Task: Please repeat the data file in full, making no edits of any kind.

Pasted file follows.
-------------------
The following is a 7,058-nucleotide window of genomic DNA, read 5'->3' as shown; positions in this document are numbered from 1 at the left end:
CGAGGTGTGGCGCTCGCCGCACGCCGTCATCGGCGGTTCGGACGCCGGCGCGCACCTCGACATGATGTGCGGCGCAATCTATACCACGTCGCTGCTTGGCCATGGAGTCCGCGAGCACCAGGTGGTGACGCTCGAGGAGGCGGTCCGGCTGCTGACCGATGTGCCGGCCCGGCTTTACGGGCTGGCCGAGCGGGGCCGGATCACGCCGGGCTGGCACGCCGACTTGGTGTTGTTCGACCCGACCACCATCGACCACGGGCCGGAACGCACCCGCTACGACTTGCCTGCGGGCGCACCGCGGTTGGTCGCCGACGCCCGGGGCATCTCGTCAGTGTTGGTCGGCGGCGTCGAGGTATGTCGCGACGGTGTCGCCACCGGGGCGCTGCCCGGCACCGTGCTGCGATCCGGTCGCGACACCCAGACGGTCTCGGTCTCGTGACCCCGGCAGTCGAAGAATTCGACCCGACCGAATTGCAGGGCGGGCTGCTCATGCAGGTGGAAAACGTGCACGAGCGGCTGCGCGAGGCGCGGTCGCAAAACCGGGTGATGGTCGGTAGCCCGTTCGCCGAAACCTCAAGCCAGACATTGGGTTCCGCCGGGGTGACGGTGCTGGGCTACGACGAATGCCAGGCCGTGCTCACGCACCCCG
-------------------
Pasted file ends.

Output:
The following is a 7,058-nucleotide window of genomic DNA, read 5'->3' as shown; positions in this document are numbered from 1 at the left end:
CGAGGTGTGGCGCTCGCCGCACGCCGTCATCGGCGGTTCGGACGCCGGCGCGCACCTCGACATGATGTGCGGCGCAATCTATACCACGTCGCTGCTTGGCCATGGAGTCCGCGAGCACCAGGTGGTGACGCTCGAGGAGGCGGTCCGGCTGCTGACCGATGTGCCGGCCCGGCTTTACGGGCTGGCCGAGCGGGGCCGGATCACGCCGGGCTGGCACGCCGACTTGGTGTTGTTCGACCCGACCACCATCGACCACGGGCCGGAACGCACCCGCTACGACTTGCCTGCGGGCGCACCGCGGTTGGTCGCCGACGCCCGGGGCATCTCGTCAGTGTTGGTCGGCGGCGTCGAGGTATGTCGCGACGGTGTCGCCACCGGGGCGCTGCCCGGCACCGTGCTGCGATCCGGTCGCGACACCCAGACGGTCTCGGTCTCGTGACCCCGGCAGTCGAAGAATTCGACCCGACCGAATTGCAGGGCGGGCTGCTCATGCAGGTGGAAAACGTGCACGAGCGGCTGCGCGAGGCGCGGTCGCAAAACCGGGTGATGGTCGGTAGCCCGTTCGCCGAAACCTCAAGCCAGACATTGGGTTCCGCCGGGGTGACGGTGCTGGGCTACGACGAATGCCAGGCCGTGCTCACGCACCCCG